Ezra Stoller's Modern America: Philip Morris Research Center Tower

Our new Ezra Stoller book uncovers some little-seen mid-century classics - like this Brutalist tobacco facility
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Ulrich Franzen, Philip Morris Research, Center Tower (1971), Richmond, VA, 1972 by Ezra Stoller
Ulrich Franzen, Philip Morris Research, Center Tower (1971), Richmond, VA, 1972 by Ezra Stoller

Want to know what the future used to look like? Then order a copy of Ezra Stoller: A Photographic History of Modern American Architecture. In this book the author and architect Pierluigi Serraino digs deep into the life and work of Ezra Stoller, perhaps America’s greatest photographer of mid-century Modernist architecture.

The new book features many perfectly executed photographs of well-known buildings from this period made by famous architects, such as Frank Lloyd Wright’s Guggenheim Museum, Philip Johnson’s Glass House and the TWA Terminal in New York by Eero Saarinen.

However, the book is a delight, because it unearths plenty of little-known gems, too. As Serraino writes, Stoller’s “archive reveals that some of the most imaginative design expressions of the era were created by architects who, while they may have enjoyed sustained media favor in their heyday, were ultimately left out of history’s exclusive and enduring circle of household names — Carl Koch, Hugh Stubbins, and Ulrich Franzen, are some such examples.”

 

Ezra Stoller
Ezra Stoller

Franzen in particular — a German-born American architect who worked for I. M. Pei before setting up his own practice, to create a series of Brutalist-style buildings — seems particularly worthy of renewed attention. The book features the architect’s own house in Rye, New York, a beautiful theatre in Houston, Texas and, a research facility that formed part of the tobacco giant Philip Morris headquarters in Richmond, Virginia.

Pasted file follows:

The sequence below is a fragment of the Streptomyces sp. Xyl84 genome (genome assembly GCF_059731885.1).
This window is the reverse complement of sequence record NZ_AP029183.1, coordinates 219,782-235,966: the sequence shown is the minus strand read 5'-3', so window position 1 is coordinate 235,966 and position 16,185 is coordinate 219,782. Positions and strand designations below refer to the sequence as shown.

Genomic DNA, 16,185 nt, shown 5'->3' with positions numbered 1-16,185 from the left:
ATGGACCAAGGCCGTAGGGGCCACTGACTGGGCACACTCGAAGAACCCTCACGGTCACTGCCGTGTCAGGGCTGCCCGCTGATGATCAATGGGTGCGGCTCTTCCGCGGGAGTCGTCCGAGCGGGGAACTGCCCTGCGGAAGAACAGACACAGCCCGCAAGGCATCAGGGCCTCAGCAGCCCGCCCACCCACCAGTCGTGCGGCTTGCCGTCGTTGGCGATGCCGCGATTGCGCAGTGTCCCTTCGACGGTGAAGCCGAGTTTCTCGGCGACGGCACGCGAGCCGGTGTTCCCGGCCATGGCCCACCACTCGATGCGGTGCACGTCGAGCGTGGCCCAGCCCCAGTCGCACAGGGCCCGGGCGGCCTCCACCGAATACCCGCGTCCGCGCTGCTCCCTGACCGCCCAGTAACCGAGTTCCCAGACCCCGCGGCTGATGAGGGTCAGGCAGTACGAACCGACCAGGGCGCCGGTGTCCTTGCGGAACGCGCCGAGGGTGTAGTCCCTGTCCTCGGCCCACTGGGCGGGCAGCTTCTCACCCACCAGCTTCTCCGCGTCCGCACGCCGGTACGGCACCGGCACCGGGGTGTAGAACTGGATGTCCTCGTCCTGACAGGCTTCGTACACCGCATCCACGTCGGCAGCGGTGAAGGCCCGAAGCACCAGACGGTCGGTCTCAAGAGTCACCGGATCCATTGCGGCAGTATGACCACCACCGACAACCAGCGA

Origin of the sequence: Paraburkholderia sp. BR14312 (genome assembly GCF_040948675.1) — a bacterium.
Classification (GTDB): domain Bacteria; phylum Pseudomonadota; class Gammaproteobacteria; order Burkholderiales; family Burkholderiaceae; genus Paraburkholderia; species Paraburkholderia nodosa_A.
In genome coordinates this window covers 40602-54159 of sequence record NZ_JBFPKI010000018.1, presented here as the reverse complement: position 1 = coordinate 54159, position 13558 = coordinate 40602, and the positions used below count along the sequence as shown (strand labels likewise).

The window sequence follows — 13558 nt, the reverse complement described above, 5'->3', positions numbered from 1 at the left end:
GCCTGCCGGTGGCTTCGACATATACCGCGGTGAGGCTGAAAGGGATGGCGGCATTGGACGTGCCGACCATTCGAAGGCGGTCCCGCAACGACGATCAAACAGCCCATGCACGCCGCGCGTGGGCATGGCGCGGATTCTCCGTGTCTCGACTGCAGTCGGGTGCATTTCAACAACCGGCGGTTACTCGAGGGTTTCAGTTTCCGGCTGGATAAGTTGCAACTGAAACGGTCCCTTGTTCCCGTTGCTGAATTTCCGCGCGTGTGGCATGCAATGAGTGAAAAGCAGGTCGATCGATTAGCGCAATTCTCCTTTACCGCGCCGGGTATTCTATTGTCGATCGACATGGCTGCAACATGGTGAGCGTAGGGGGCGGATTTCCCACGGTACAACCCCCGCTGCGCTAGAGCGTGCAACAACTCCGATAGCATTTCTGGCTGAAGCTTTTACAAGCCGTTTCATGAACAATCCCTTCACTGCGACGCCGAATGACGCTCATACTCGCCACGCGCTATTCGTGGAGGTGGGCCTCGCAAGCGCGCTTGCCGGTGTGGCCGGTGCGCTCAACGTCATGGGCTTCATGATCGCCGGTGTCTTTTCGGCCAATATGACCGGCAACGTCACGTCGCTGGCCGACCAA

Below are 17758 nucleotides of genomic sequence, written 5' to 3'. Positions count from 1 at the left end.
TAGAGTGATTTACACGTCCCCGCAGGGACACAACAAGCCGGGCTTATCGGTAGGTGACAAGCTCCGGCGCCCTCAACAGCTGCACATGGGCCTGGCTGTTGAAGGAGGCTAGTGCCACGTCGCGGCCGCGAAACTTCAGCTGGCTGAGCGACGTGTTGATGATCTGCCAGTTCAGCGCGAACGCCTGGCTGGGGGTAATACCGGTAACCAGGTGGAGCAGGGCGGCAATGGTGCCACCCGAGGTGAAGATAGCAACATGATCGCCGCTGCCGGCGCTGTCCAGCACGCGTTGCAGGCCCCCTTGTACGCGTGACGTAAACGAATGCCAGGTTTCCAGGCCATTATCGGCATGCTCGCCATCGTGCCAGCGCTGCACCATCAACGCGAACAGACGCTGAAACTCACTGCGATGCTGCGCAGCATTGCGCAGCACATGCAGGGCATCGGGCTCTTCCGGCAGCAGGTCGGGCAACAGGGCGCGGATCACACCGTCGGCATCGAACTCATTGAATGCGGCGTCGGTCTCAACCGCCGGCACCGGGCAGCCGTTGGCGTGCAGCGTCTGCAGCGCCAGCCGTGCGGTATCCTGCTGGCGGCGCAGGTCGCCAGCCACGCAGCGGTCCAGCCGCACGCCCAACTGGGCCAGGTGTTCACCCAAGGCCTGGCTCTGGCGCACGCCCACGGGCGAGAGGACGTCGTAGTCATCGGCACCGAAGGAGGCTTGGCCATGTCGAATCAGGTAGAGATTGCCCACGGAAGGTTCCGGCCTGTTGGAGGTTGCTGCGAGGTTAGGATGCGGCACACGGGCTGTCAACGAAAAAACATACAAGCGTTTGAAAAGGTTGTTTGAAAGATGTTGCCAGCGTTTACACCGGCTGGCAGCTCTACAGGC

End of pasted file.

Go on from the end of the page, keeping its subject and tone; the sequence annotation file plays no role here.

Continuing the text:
A few of the higher-minded architects might think twice about working for a cigarette manufacturer, but back in the early 1970s, when over 40 per cent of adult Americans were smokers, a tobacco research facility would be viewed as little different from any other.

And while its reassuring to find some attitudes have changed, perhaps it’s a pity no one builds, nor photographs, quite like Ezra Stoller any more. 

 

Ezra Stoller: A Photographic History of Modern American Architecture

To see further images from Stoller’s archive order a copy of Ezra Stoller: A Photographic History of Modern American Architecture here. The book is a captivating history of 20th-century Modern American architecture, as seen through the eyes of a legendary photographer. It's also one of the first books to present the breadth of Stoller's largely unseen archive of images, brought to life through exquisite color and duotone black-and-white reproductions. 


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